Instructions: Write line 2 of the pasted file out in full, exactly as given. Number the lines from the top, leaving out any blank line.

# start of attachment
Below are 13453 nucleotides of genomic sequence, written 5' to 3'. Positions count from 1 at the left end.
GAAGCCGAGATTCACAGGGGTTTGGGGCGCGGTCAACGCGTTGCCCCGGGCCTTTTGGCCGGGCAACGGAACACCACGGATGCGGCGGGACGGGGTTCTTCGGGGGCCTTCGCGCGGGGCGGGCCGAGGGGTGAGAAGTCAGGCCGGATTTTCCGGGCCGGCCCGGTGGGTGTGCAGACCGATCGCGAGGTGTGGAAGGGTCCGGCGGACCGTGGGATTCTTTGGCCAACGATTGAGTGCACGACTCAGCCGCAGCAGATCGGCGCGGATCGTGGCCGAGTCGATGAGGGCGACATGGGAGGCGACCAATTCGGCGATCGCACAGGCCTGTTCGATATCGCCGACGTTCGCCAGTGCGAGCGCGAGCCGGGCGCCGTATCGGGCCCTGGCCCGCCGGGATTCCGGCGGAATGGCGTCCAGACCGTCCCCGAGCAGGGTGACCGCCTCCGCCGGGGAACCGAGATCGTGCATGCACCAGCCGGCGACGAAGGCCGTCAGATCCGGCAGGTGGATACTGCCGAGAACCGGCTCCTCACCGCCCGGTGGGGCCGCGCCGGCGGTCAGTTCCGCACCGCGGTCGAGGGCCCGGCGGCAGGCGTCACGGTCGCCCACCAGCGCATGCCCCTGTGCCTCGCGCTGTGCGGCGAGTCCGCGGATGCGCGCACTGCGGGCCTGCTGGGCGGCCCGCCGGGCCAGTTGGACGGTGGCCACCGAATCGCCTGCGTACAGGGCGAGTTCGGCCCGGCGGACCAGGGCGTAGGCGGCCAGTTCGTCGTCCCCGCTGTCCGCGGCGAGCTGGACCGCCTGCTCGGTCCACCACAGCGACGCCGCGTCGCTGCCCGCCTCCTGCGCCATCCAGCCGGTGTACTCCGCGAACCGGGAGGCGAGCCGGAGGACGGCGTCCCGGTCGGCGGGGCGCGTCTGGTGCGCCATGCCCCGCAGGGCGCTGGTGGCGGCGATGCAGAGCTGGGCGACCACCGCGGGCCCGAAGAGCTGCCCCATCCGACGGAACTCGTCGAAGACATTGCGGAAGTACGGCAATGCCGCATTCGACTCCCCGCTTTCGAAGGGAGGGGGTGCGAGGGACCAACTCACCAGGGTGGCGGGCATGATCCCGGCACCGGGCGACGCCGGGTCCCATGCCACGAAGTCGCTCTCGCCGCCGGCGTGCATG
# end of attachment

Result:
GAAGCCGAGATTCACAGGGGTTTGGGGCGCGGTCAACGCGTTGCCCCGGGCCTTTTGGCCGGGCAACGGAACACCACGGATGCGGCGGGACGGGGTTCTTCGGGGGCCTTCGCGCGGGGCGGGCCGAGGGGTGAGAAGTCAGGCCGGATTTTCCGGGCCGGCCCGGTGGGTGTGCAGACCGATCGCGAGGTGTGGAAGGGTCCGGCGGACCGTGGGATTCTTTGGCCAACGATTGAGTGCACGACTCAGCCGCAGCAGATCGGCGCGGATCGTGGCCGAGTCGATGAGGGCGACATGGGAGGCGACCAATTCGGCGATCGCACAGGCCTGTTCGATATCGCCGACGTTCGCCAGTGCGAGCGCGAGCCGGGCGCCGTATCGGGCCCTGGCCCGCCGGGATTCCGGCGGAATGGCGTCCAGACCGTCCCCGAGCAGGGTGACCGCCTCCGCCGGGGAACCGAGATCGTGCATGCACCAGCCGGCGACGAAGGCCGTCAGATCCGGCAGGTGGATACTGCCGAGAACCGGCTCCTCACCGCCCGGTGGGGCCGCGCCGGCGGTCAGTTCCGCACCGCGGTCGAGGGCCCGGCGGCAGGCGTCACGGTCGCCCACCAGCGCATGCCCCTGTGCCTCGCGCTGTGCGGCGAGTCCGCGGATGCGCGCACTGCGGGCCTGCTGGGCGGCCCGCCGGGCCAGTTGGACGGTGGCCACCGAATCGCCTGCGTACAGGGCGAGTTCGGCCCGGCGGACCAGGGCGTAGGCGGCCAGTTCGTCGTCCCCGCTGTCCGCGGCGAGCTGGACCGCCTGCTCGGTCCACCACAGCGACGCCGCGTCGCTGCCCGCCTCCTGCGCCATCCAGCCGGTGTACTCCGCGAACCGGGAGGCGAGCCGGAGGACGGCGTCCCGGTCGGCGGGGCGCGTCTGGTGCGCCATGCCCCGCAGGGCGCTGGTGGCGGCGATGCAGAGCTGGGCGACCACCGCGGGCCCGAAGAGCTGCCCCATCCGACGGAACTCGTCGAAGACATTGCGGAAGTACGGCAATGCCGCATTCGACTCCCCGCTTTCGAAGGGAGGGGGTGCGAGGGACCAACTCACCAGGGTGGCGGGCATGATCCCGGCACCGGGCGACGCCGGGTCCCATGCCACGAAGTCGCTCTCGCCGCCGGCGTGCATG